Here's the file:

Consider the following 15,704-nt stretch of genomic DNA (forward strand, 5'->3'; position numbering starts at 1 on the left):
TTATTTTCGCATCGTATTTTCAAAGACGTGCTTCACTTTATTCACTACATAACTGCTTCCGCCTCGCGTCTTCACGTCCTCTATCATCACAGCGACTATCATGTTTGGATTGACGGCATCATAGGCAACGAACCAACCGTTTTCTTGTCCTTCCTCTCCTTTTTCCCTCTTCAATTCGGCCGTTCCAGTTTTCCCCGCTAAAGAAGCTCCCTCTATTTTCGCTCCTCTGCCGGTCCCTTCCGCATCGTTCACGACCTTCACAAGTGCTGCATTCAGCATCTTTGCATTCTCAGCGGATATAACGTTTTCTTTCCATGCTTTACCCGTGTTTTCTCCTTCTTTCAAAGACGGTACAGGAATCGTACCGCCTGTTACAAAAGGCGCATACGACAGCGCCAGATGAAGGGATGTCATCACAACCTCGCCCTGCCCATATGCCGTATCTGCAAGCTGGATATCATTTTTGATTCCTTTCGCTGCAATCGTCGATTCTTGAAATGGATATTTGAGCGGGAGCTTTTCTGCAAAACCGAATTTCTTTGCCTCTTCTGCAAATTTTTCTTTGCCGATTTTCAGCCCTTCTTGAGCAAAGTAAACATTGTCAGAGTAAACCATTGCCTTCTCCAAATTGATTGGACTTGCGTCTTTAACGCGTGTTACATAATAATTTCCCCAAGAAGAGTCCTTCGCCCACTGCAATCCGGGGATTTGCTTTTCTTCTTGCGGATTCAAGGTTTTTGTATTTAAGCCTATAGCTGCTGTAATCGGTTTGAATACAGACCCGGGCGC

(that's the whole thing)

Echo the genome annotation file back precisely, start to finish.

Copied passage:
Consider the following 15,704-nt stretch of genomic DNA (forward strand, 5'->3'; position numbering starts at 1 on the left):
TTATTTTCGCATCGTATTTTCAAAGACGTGCTTCACTTTATTCACTACATAACTGCTTCCGCCTCGCGTCTTCACGTCCTCTATCATCACAGCGACTATCATGTTTGGATTGACGGCATCATAGGCAACGAACCAACCGTTTTCTTGTCCTTCCTCTCCTTTTTCCCTCTTCAATTCGGCCGTTCCAGTTTTCCCCGCTAAAGAAGCTCCCTCTATTTTCGCTCCTCTGCCGGTCCCTTCCGCATCGTTCACGACCTTCACAAGTGCTGCATTCAGCATCTTTGCATTCTCAGCGGATATAACGTTTTCTTTCCATGCTTTACCCGTGTTTTCTCCTTCTTTCAAAGACGGTACAGGAATCGTACCGCCTGTTACAAAAGGCGCATACGACAGCGCCAGATGAAGGGATGTCATCACAACCTCGCCCTGCCCATATGCCGTATCTGCAAGCTGGATATCATTTTTGATTCCTTTCGCTGCAATCGTCGATTCTTGAAATGGATATTTGAGCGGGAGCTTTTCTGCAAAACCGAATTTCTTTGCCTCTTCTGCAAATTTTTCTTTGCCGATTTTCAGCCCTTCTTGAGCAAAGTAAACATTGTCAGAGTAAACCATTGCCTTCTCCAAATTGATTGGACTTGCGTCTTTAACGCGTGTTACATAATAATTTCCCCAAGAAGAGTCCTTCGCCCACTGCAATCCGGGGATTTGCTTTTCTTCTTGCGGATTCAAGGTTTTTGTATTTAAGCCTATAGCTGCTGTAATCGGTTTGAATACAGACCCGGGCGC